You’ve just graduated school, you’ve got a degree, a new job and you’re ready to take on “the real world.”  Fast forward 6 months… you’ve moved out of your parent’s house, you’ve bought a new car and student loan payments are coming due.  Bills are mounting and your paycheck is spent before it arrives. 

     Does this sound familiar? Believe it or not, 20-somethings all over the country are in the same situation.  If actions are not taken to improve the situation, the problem only compounds further.

     The good news is there is a simple and easy solution that allows you to take back control of your life… Budgeting!

     Budgeting is the basic first step of personal finance used to build the foundation for financial success.  There are different ways to approach budgeting.  In my own experience, I have found that the “Zero-based Budget” works best.

Here are the steps you must take in order to start budgeting:

     1.       Review Your Finances

What are you spending your money on?  Often times we really don’t now where our paycheck goes every month.  Look at the last 6 months to identify where you spend your money

     2.       Identify Total Income

Figure out exactly where your income comes from.  This could be from paychecks, birthday money, investments, etc.

     3.       Identify Your Expenditures

Where does your money go? Common payments go towards gas, rent, clothes, dining out, loans, groceries, etc.  Examine each one and determine whether each expense is necessary (rent, loans, food) or discretionary (dining out).  Reduce your discretionary expenses so you can start saving money NOW

     4.       Draft a Budget

Now that you know where your money goes, it is time to prepare a monthly budget.  You need to estimate the total amount of income you expect for the following month and plan out all of your known and expected expenses so that they sum to  zero.  By knowing where your money is going, you will feel mentally relieved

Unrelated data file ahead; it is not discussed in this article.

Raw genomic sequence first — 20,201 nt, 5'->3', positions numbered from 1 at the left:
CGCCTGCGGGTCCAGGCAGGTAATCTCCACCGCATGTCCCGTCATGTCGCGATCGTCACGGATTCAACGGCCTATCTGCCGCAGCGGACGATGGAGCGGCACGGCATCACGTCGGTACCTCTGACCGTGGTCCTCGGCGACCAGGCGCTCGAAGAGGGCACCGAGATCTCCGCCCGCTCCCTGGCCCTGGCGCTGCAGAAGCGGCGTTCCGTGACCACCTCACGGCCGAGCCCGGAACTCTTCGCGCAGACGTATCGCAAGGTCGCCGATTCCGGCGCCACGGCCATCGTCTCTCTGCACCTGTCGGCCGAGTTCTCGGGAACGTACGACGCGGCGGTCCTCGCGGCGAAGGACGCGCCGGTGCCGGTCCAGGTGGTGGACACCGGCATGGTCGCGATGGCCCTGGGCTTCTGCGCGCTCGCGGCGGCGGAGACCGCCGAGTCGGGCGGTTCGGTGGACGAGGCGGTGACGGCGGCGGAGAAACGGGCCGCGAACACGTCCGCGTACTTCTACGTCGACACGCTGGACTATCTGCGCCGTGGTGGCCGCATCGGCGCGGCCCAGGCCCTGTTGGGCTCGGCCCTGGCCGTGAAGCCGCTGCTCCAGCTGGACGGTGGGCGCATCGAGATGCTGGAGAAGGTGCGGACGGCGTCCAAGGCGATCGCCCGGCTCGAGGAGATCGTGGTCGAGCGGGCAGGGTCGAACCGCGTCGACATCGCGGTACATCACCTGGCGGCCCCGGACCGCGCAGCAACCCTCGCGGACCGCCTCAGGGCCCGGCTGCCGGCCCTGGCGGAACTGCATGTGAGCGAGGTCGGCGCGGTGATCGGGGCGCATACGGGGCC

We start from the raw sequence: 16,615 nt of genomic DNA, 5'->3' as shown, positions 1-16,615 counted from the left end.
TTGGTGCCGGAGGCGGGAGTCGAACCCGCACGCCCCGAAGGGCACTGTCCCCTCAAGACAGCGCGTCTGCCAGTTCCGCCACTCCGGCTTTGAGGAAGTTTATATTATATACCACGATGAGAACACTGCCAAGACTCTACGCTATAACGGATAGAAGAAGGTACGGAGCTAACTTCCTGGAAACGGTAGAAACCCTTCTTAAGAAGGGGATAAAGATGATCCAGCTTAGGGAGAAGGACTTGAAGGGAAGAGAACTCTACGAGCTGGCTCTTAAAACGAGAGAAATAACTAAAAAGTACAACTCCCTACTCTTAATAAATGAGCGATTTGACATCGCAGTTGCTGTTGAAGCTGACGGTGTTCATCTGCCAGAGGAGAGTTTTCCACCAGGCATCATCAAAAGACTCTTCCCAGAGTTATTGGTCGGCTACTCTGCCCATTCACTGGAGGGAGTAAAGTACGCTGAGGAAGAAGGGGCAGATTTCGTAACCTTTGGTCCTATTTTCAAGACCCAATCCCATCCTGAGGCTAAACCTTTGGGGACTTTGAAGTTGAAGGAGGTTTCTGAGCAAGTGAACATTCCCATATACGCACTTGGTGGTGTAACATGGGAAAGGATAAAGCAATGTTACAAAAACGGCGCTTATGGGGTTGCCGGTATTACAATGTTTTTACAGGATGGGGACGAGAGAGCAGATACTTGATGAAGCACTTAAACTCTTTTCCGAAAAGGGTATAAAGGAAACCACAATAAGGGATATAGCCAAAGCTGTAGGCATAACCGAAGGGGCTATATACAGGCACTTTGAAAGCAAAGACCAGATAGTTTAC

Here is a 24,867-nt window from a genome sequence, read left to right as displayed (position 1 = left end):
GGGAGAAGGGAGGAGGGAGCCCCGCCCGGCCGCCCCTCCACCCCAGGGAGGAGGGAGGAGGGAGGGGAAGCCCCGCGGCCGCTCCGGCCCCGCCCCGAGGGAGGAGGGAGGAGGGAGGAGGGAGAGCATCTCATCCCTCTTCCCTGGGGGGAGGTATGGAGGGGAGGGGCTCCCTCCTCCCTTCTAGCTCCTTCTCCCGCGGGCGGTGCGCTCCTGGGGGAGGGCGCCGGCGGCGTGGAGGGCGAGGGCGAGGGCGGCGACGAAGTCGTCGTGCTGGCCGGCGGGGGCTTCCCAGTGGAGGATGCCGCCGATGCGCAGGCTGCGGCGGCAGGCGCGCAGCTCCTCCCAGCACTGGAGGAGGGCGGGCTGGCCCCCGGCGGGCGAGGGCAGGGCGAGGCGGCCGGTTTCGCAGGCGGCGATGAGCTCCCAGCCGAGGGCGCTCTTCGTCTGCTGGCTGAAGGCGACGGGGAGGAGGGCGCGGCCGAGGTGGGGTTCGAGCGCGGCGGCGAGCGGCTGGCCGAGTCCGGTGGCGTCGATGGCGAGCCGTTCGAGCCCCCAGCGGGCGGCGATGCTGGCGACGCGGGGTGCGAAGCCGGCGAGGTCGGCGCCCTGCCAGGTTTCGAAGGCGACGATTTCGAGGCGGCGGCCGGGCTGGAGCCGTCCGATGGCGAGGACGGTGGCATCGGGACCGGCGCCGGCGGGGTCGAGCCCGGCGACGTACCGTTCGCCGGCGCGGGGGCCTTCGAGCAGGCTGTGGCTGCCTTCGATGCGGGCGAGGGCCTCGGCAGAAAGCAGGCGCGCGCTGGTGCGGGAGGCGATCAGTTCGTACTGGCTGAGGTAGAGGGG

Here is an example to illustrate the above steps:

     You get paid twice a month, receiving a net check (after taxes) of $1,300 per pay period.  Your expenditures are $1,000 rent, a $150 car payment, $250 student loan payment, $250 for groceries, $200 for gas, $150 for utilities and $100 for your cell phone.  The top of your budget will be $2,600 ($1,300 x2) representing income and then you will subtract from that total all the expenditures.

     When you do the math you have $2,600 of income and $2,100 of expenses.  Leaving you with $500 of unallocated money… according to zero based budgeting you cannot have a balance left over at the end of the month, it has to be zero!  So you HAVE to allocate the other $500.  A 5,000 year old rule of thumb for money is to save 10% of every dollar you make.  With that in mind we assign $260 to go to our savings account and $240 to go to Entertainment for the month.  You can spend that $240 guilt free on whatever you want; a video game, going to the movies, a nice restaurant.  It’s up to you!

     When you add in the 2 new amounts to your budget you end up with $2,600 of income for the month less $2,600 of expenditures for a total of $0.  What that means is that you now know where all of your money is going for the month.  When that first paycheck comes in you can sit down and pay all your bills and know you’ve taken the first step towards financial success!

     The most difficult part of budgeting is actually following it.  It takes a lot of determination, but you will be very happy to know you can cover all your expenses.

     Now that you know the secrets of budgeting, it’s time to get out there and take control of your life! Good luck!